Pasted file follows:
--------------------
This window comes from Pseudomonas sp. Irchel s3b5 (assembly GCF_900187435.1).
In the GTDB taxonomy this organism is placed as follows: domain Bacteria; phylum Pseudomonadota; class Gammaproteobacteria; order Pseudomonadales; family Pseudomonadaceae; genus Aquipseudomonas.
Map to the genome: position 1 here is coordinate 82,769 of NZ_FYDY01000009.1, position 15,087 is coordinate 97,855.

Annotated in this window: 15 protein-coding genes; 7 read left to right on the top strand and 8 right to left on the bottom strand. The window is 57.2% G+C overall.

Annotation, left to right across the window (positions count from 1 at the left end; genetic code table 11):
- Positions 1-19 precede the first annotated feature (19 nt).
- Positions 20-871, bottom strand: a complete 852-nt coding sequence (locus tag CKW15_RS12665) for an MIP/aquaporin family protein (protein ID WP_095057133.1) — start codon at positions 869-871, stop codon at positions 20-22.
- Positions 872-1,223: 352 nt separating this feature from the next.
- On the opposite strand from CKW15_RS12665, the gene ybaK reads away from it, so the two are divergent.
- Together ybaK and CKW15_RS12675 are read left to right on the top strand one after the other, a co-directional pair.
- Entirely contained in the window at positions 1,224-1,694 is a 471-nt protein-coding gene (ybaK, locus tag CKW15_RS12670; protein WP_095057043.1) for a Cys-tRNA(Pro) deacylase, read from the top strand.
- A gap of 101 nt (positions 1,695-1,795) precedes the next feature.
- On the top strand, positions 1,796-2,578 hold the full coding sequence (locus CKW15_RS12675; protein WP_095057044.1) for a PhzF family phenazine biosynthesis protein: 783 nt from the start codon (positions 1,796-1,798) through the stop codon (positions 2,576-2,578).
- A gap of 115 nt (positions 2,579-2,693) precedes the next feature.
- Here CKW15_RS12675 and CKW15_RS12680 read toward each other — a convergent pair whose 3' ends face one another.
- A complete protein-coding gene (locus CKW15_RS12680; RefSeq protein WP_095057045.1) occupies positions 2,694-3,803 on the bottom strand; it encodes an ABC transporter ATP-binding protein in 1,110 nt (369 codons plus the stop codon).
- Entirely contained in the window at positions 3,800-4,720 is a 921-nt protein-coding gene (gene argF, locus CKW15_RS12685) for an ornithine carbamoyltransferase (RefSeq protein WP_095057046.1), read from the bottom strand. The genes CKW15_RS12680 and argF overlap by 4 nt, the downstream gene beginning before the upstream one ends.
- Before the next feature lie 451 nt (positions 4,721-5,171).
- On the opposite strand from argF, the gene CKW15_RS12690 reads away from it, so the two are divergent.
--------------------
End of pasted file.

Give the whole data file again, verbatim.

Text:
This window comes from Pseudomonas sp. Irchel s3b5 (assembly GCF_900187435.1).
In the GTDB taxonomy this organism is placed as follows: domain Bacteria; phylum Pseudomonadota; class Gammaproteobacteria; order Pseudomonadales; family Pseudomonadaceae; genus Aquipseudomonas.
Map to the genome: position 1 here is coordinate 82,769 of NZ_FYDY01000009.1, position 15,087 is coordinate 97,855.

Annotated in this window: 15 protein-coding genes; 7 read left to right on the top strand and 8 right to left on the bottom strand. The window is 57.2% G+C overall.

Annotation, left to right across the window (positions count from 1 at the left end; genetic code table 11):
- Positions 1-19 precede the first annotated feature (19 nt).
- Positions 20-871, bottom strand: a complete 852-nt coding sequence (locus tag CKW15_RS12665) for an MIP/aquaporin family protein (protein ID WP_095057133.1) — start codon at positions 869-871, stop codon at positions 20-22.
- Positions 872-1,223: 352 nt separating this feature from the next.
- On the opposite strand from CKW15_RS12665, the gene ybaK reads away from it, so the two are divergent.
- Together ybaK and CKW15_RS12675 are read left to right on the top strand one after the other, a co-directional pair.
- Entirely contained in the window at positions 1,224-1,694 is a 471-nt protein-coding gene (ybaK, locus tag CKW15_RS12670; protein WP_095057043.1) for a Cys-tRNA(Pro) deacylase, read from the top strand.
- A gap of 101 nt (positions 1,695-1,795) precedes the next feature.
- On the top strand, positions 1,796-2,578 hold the full coding sequence (locus CKW15_RS12675; protein WP_095057044.1) for a PhzF family phenazine biosynthesis protein: 783 nt from the start codon (positions 1,796-1,798) through the stop codon (positions 2,576-2,578).
- A gap of 115 nt (positions 2,579-2,693) precedes the next feature.
- Here CKW15_RS12675 and CKW15_RS12680 read toward each other — a convergent pair whose 3' ends face one another.
- A complete protein-coding gene (locus CKW15_RS12680; RefSeq protein WP_095057045.1) occupies positions 2,694-3,803 on the bottom strand; it encodes an ABC transporter ATP-binding protein in 1,110 nt (369 codons plus the stop codon).
- Entirely contained in the window at positions 3,800-4,720 is a 921-nt protein-coding gene (gene argF, locus CKW15_RS12685) for an ornithine carbamoyltransferase (RefSeq protein WP_095057046.1), read from the bottom strand. The genes CKW15_RS12680 and argF overlap by 4 nt, the downstream gene beginning before the upstream one ends.
- Before the next feature lie 451 nt (positions 4,721-5,171).
- On the opposite strand from argF, the gene CKW15_RS12690 reads away from it, so the two are divergent.